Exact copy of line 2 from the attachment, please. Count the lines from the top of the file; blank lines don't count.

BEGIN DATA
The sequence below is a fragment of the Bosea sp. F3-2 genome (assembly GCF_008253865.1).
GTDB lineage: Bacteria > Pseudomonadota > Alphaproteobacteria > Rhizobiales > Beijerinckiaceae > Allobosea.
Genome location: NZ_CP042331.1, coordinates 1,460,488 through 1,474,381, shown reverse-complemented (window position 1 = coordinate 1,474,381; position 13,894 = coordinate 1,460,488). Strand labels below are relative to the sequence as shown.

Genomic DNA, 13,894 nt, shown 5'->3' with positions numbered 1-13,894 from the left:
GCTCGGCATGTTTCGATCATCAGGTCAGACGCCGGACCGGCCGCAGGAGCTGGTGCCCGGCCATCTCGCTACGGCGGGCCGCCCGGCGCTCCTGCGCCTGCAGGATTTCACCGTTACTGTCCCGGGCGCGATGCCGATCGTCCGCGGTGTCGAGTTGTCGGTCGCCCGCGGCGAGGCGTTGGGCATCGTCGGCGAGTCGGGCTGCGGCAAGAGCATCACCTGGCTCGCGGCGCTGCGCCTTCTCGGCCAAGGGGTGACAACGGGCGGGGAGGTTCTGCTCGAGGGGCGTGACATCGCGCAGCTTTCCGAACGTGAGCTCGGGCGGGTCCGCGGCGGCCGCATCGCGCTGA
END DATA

GTDB lineage: Bacteria > Pseudomonadota > Alphaproteobacteria > Rhizobiales > Beijerinckiaceae > Allobosea.